Home Improvement & Renovating

Top 3 Areas to Make Your House More Accessible

Top 3 Areas to Make Your House More Accessible

Can Grandma get up the front steps with her walker safely? Will your friend with visual impairment find their way safely to your front door? Is your home safe for children?

We can do many things to make our homes safer and more accessible. Every situation will be different; have a look at your local accessibility laws as well as grant programs when thinking of making modifications to your home.

Drop by Tri State Building Center to learn how to make changes that will prevent accidents and make your home safer for all ages and abilities.

1. A Safe and Welcoming Entrance

Is your front entrance safe and welcoming to all visitors? Uneven paving stones, cracks, or slippery gravel can be a tripping hazard. Is the pathway to your front steps and front door wide enough for someone using a walker or wheelchair?

Make all needed repairs to your outdoor walkways and driveway, or pave your pathway for a smooth entrance to your home. The recommended width is 48” to accommodate a wheelchair or walker.

Garage – Install a ramp at the entrance to your garage. The garage door needs a clearance of at least nine feet high to allow a wheelchair van to enter.

Steps – If your steps are uneven or steep, it’s time to make changes. Think about building them with lower risers and deeper treads to enable someone with a walker or rollator to use them. Repair cracks in concrete steps and replace worn wooden steps and porch floorboards. Use a matte finish slip-proof paint on concrete steps. Cover wooden steps with slip-proof runners.

Ramps – Install a permanent or temporary ramp, at least 36” wide, with a secure handrail for people using a wheelchair or walker. Consult your local building code to ensure the correct incline, usually 1” per foot.

Handrails – Do you have a solid, easy-to-grasp handrail for your family and guests when going upstairs or using the ramp to your front door? You should be able to completely wrap your hand around the rail for a secure and safe grip.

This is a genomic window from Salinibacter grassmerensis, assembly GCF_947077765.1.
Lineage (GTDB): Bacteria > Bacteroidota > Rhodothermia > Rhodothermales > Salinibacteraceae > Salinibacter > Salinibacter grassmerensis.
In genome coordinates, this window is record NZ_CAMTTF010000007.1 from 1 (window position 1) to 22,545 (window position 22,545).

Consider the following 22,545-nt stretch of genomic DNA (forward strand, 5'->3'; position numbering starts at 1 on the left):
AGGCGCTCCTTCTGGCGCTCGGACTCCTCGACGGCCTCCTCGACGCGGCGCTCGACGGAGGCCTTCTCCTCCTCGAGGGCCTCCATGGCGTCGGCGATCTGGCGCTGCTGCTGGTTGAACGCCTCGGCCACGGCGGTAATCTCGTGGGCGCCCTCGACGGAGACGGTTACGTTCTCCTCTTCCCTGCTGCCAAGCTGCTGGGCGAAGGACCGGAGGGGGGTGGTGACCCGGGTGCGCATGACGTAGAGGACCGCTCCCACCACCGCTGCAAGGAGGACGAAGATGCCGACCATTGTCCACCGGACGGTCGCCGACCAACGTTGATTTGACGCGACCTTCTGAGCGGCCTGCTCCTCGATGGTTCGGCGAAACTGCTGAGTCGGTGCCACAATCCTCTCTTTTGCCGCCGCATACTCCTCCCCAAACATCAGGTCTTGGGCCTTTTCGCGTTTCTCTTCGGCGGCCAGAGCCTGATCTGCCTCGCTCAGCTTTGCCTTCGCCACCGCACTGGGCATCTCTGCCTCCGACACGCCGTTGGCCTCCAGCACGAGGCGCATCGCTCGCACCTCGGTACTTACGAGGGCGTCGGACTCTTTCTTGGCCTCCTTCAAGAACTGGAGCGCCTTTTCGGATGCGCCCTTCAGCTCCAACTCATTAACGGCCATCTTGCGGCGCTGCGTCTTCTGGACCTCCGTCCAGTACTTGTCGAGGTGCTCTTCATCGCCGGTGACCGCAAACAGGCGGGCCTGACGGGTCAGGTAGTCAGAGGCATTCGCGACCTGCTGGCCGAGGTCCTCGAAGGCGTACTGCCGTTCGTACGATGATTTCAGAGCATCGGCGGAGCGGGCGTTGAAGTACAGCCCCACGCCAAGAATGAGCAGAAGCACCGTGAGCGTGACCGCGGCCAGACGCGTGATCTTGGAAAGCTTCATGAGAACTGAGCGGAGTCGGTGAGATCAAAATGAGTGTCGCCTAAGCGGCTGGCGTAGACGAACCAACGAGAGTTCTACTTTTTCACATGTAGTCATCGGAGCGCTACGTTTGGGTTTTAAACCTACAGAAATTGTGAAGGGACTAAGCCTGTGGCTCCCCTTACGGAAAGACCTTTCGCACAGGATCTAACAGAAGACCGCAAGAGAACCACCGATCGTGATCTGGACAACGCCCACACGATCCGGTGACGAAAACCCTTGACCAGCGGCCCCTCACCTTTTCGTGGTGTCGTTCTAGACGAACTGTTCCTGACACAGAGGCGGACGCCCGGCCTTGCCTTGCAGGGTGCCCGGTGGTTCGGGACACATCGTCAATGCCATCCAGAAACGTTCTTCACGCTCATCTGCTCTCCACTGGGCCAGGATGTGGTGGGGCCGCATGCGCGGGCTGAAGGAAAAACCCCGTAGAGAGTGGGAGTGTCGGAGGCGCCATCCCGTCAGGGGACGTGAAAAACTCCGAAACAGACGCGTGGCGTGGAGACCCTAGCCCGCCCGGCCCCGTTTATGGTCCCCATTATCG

Balusters – Repair or replace damaged vertical railings and ensure they are up to code for safety to prevent small children from falling through.

Thresholds and doorways – Even a short ridge on your threshold can be a tripping hazard, so if it is not ½” or less, cover it with a small ramp. Are your doorways wide enough for a wheelchair or walker to comfortably fit through? You will need to widen the doorway if it is too narrow.

Lift – You may want to install a lift at your back or front door to help people using a wheelchair go up and down safely to enter the house.

Door handles – Replace all your door knobs, both exterior and interior, with levers, which are much easier to grasp. Door handles should be at least 36” high.

Position your doorbell and mailbox where someone in a chair can reach it, about 48” high.

2. Make Safe Spaces Inside Your Home

To make it easier for everyone to move around your home, ensure your furniture spacing allows enough room for a wheelchair or walker to fit through. Hallways in your home will need to be at least 42” wide. You may need to replace traditional hinged doors with folding, sliding, or pocket doors to create more space for wheelchairs. Position chairs in convenient places throughout your home for added safety. Make it easier for people with visual impairment to see by painting walls a light color and everything else in a contrasting color, e.g., a bright color on electrical outlets, switches, and door handles. To help people with hearing loss, you can reduce echoes and noise in your home with carpeting, acoustic wall and ceiling material, heavy curtains, and double-pane windows.